News and updates on the DHS efforts to assist Minnesota's families and children.
Lynx to treat foster families to professional basketball game
The Minnesota Lynx donated 100 tickets to foster families to attend the Sept. 2 game at Target Center in Minneapolis. Coordinated by Hennepin, Ramsey and Washington counties and DHS, this is one of many annual events supporting foster families and celebrating their commitment to children. In 2015, foster families cared for almost 12,200 children in Minnesota. Last year, the number of children in our-of-home placements increased by approximately 9 percent from 2014, due primarily to children remaining in foster care longer and more children being placed in foster care. With the increase, many county and tribal agencies have a shortage of family foster homes and need additional licensed families to care for children. Information on becoming a foster parent is available on the department’s website.
Resettlement Programs Office announces new mission, vision and values
DHS’ Resettlement Programs Office has announced its new mission, vision and values statements, reflecting its updated goals for Minnesota’s refugee population.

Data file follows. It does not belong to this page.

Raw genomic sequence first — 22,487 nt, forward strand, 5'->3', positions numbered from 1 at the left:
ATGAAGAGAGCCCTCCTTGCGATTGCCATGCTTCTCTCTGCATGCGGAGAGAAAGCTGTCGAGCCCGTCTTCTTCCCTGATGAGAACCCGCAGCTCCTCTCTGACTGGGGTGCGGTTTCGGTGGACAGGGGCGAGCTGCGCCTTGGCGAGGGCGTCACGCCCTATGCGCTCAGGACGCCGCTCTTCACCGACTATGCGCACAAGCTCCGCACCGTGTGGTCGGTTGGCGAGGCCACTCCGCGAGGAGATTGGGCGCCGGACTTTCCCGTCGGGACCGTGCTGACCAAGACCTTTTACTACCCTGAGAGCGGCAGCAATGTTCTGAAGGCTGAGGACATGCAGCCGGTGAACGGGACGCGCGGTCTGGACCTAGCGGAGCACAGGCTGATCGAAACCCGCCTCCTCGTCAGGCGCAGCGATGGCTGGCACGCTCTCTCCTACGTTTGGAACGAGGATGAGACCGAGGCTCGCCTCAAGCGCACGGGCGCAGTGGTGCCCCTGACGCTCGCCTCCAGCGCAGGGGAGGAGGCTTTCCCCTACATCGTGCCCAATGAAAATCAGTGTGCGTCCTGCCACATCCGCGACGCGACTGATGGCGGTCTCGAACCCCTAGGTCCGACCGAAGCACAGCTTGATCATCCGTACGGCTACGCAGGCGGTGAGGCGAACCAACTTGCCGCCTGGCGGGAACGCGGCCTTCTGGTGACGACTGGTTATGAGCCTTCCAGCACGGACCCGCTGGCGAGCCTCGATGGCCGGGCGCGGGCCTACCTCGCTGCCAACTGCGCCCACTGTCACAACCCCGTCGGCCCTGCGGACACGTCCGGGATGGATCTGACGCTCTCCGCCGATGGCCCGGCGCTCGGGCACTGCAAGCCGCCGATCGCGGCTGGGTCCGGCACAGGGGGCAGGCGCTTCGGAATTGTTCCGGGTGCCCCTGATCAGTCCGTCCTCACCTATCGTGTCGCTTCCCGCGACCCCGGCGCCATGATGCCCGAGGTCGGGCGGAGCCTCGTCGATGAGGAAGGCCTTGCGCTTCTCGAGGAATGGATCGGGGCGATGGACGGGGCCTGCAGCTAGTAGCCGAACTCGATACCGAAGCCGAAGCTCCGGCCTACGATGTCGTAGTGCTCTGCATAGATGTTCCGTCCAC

Mission: The Resettlement Programs Office works with many others to support the effective resettlement of refugees in Minnesota by helping meet their basic needs so that they can live in dignity and achieve their highest potential.
Vision: Refugees and their families are healthy, stable and live in strong, welcome communities.
Values include focusing on people and using a holistic person-centered approach; working to ensure ladders up and safety nets are both available and accessible; working in tandem with community partners, counties and agencies to enhance a welcoming environment for refugees; and ensuring accountability and striving to deliver appropriate, effective and efficient services.
More information about refugee resettlement is on the DHS website.
Partners to help reduce disparities, strengthen families